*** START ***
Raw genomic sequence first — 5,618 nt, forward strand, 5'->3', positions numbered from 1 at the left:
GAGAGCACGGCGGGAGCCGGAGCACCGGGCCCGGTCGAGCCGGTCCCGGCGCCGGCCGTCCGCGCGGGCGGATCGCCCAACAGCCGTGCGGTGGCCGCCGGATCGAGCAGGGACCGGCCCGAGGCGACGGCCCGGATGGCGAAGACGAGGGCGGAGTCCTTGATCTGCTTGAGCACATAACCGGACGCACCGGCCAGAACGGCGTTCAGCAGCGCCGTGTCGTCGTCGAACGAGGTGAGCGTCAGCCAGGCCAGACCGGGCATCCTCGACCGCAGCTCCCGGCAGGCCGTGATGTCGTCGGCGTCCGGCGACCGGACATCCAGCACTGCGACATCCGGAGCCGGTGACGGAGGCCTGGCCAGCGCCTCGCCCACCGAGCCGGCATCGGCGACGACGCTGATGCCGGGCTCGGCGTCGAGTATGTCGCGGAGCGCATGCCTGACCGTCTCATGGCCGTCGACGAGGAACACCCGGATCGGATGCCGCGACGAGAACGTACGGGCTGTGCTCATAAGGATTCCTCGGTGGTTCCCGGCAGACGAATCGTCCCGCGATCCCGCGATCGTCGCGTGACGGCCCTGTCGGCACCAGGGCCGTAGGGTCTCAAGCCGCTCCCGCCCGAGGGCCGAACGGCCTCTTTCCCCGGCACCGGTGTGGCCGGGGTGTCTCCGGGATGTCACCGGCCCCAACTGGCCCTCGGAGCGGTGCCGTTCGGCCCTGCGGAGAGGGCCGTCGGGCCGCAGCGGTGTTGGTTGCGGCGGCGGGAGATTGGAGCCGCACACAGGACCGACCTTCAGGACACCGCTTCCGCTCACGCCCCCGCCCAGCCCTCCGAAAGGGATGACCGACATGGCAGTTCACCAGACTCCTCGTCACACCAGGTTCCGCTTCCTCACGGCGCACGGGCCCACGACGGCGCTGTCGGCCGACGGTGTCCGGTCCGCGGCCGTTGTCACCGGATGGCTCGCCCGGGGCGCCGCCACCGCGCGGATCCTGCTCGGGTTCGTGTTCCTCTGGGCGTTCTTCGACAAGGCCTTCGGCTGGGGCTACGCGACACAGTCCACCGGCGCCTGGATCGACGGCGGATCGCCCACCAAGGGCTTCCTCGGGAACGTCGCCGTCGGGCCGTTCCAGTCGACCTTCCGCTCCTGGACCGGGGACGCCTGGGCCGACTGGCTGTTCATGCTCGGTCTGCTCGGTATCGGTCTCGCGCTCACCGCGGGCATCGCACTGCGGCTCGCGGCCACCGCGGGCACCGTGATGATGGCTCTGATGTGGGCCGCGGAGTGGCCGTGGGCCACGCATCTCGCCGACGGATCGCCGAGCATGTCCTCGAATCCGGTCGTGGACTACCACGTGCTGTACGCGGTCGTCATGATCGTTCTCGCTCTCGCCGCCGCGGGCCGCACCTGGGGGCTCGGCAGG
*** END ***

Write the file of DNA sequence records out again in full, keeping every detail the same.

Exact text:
Raw genomic sequence first — 5,618 nt, forward strand, 5'->3', positions numbered from 1 at the left:
GAGAGCACGGCGGGAGCCGGAGCACCGGGCCCGGTCGAGCCGGTCCCGGCGCCGGCCGTCCGCGCGGGCGGATCGCCCAACAGCCGTGCGGTGGCCGCCGGATCGAGCAGGGACCGGCCCGAGGCGACGGCCCGGATGGCGAAGACGAGGGCGGAGTCCTTGATCTGCTTGAGCACATAACCGGACGCACCGGCCAGAACGGCGTTCAGCAGCGCCGTGTCGTCGTCGAACGAGGTGAGCGTCAGCCAGGCCAGACCGGGCATCCTCGACCGCAGCTCCCGGCAGGCCGTGATGTCGTCGGCGTCCGGCGACCGGACATCCAGCACTGCGACATCCGGAGCCGGTGACGGAGGCCTGGCCAGCGCCTCGCCCACCGAGCCGGCATCGGCGACGACGCTGATGCCGGGCTCGGCGTCGAGTATGTCGCGGAGCGCATGCCTGACCGTCTCATGGCCGTCGACGAGGAACACCCGGATCGGATGCCGCGACGAGAACGTACGGGCTGTGCTCATAAGGATTCCTCGGTGGTTCCCGGCAGACGAATCGTCCCGCGATCCCGCGATCGTCGCGTGACGGCCCTGTCGGCACCAGGGCCGTAGGGTCTCAAGCCGCTCCCGCCCGAGGGCCGAACGGCCTCTTTCCCCGGCACCGGTGTGGCCGGGGTGTCTCCGGGATGTCACCGGCCCCAACTGGCCCTCGGAGCGGTGCCGTTCGGCCCTGCGGAGAGGGCCGTCGGGCCGCAGCGGTGTTGGTTGCGGCGGCGGGAGATTGGAGCCGCACACAGGACCGACCTTCAGGACACCGCTTCCGCTCACGCCCCCGCCCAGCCCTCCGAAAGGGATGACCGACATGGCAGTTCACCAGACTCCTCGTCACACCAGGTTCCGCTTCCTCACGGCGCACGGGCCCACGACGGCGCTGTCGGCCGACGGTGTCCGGTCCGCGGCCGTTGTCACCGGATGGCTCGCCCGGGGCGCCGCCACCGCGCGGATCCTGCTCGGGTTCGTGTTCCTCTGGGCGTTCTTCGACAAGGCCTTCGGCTGGGGCTACGCGACACAGTCCACCGGCGCCTGGATCGACGGCGGATCGCCCACCAAGGGCTTCCTCGGGAACGTCGCCGTCGGGCCGTTCCAGTCGACCTTCCGCTCCTGGACCGGGGACGCCTGGGCCGACTGGCTGTTCATGCTCGGTCTGCTCGGTATCGGTCTCGCGCTCACCGCGGGCATCGCACTGCGGCTCGCGGCCACCGCGGGCACCGTGATGATGGCTCTGATGTGGGCCGCGGAGTGGCCGTGGGCCACGCATCTCGCCGACGGATCGCCGAGCATGTCCTCGAATCCGGTCGTGGACTACCACGTGCTGTACGCGGTCGTCATGATCGTTCTCGCTCTCGCCGCCGCGGGCCGCACCTGGGGGCTCGGCAGG